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The Dabney chef Jeremiah Langhorne was the winner of the 2018 James Beard Award for Best Chef: Mid-Atlantic, competing against four other chefs including locals Amy Brandwein and Tom Cunanan. (Image: Courtesy The Dabney)

Jeremiah Langhorne wins James Beard Award for Best Chef: Mid-Atlantic

From 22 semifinalists to four finalists to "and then there was one" we've been chronicling the 2018 James Beard Award season for you here on DC Refined. And the time has come to give a big CONGRATS to chef Jeremiah Langhorne of The Dabney on his Best Chef:Mid-Atlantic win! He received his award Monday night at the James Beard Foundation Awards at Lyric Opera of Chicago, emceed by The Chew co-host (and Howard University grad) Carla Hall.

Langhorne was one of five finalists for the category, which included locals Amy Brandwein of Centrolina and Tom Cunanan of Bad Saint, along with Cindy Wolf from Baltimore's Charleston and Rich Landau from Philadelphia's Vedge (he also just opened Fancy Radish in D.C.). He joins Aaron Silverman, Vikram Sunderam, Johnny Monis, Eric Ziebold, RJ Cooper, Frank Ruta, Fabio Trabocchi, Ann Cashion, José Andrés, Jeffrey Buben, Roberto Donna, Robert Kinkead, Patrick Clark and Jean-Louis Palladin as past D.C. recipients of the award; Patrick O'Connell also won in 1992 for his Virginia restaurant The Inn at Little Washington and Spike Gjerde won in 2015 for his Baltimore-based Woodberry Kitchen.

This was Langhorne's first JBF nomination, though The Dabney was a semifinalist for the 2016 James Beard Foundation Award for Best New Restaurant. The win seemed to surprise Langhorne, but the award seems apt to us, as Langhorne attempts to source nearly all of his ingredients from the Mid-Atlantic region. His menus, which change nightly at the Michelin-starred restaurant, include items such as Cape May oysters, Maryland blue crab, fried Chesapeake sugar toads and grilled Seven Hills beef skewers.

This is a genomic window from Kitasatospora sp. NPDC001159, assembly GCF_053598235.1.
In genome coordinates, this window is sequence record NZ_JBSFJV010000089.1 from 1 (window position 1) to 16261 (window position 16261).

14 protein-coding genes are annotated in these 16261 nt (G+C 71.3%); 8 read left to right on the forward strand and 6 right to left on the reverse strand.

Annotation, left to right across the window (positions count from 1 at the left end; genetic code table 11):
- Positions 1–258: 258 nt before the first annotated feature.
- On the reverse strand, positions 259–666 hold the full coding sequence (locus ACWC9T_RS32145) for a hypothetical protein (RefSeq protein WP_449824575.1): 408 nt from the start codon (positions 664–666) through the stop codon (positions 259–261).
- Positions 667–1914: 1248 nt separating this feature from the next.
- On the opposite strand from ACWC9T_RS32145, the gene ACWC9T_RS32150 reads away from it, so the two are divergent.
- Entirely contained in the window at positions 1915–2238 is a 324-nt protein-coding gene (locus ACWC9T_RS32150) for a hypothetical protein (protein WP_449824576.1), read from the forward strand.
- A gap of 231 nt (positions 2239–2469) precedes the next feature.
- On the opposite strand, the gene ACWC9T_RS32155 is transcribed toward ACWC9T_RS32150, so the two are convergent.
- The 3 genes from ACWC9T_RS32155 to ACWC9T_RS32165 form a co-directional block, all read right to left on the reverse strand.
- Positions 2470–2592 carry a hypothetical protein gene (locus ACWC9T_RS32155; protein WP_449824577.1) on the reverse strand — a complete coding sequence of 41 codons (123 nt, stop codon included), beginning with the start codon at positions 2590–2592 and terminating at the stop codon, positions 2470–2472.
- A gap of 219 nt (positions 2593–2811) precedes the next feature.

José Andrés was also recognized with the Humanitarian of the Year award for his efforts in aiding Hurricane Maria survivors in Puerto Rico, where he served more than 3.3 million meals.

"José’s work in Puerto Rico and Haiti shows how chefs can use their expertise and unique skills to enact profound change on a global scale," said Mitchell Davis, executive vice president of the James Beard Foundation. "He has demonstrated how, at the most difficult times, hot-cooked meals provide more than nutrition, they provide dignity. And we couldn’t imagine a more fitting honoree this year as we celebrate how chefs and our industry Rise."

According to Washingtonian, his acceptance speech led to a standing ovation and a member of the crowd shouting "Jose 2020."

We would be remiss if we did not shout out our media colleagues who took home JBF Awards in April: WETA's Pati Jinich won for Outstanding Personality/Host on "Pati’s Mexican Table"; Maura Judkis from The Washington Post won in the humor category for "Pumpkin Spice Life"; and Helena Bottemiller Evich of Politico won in in food and health for "The Great Nutrient Collapse."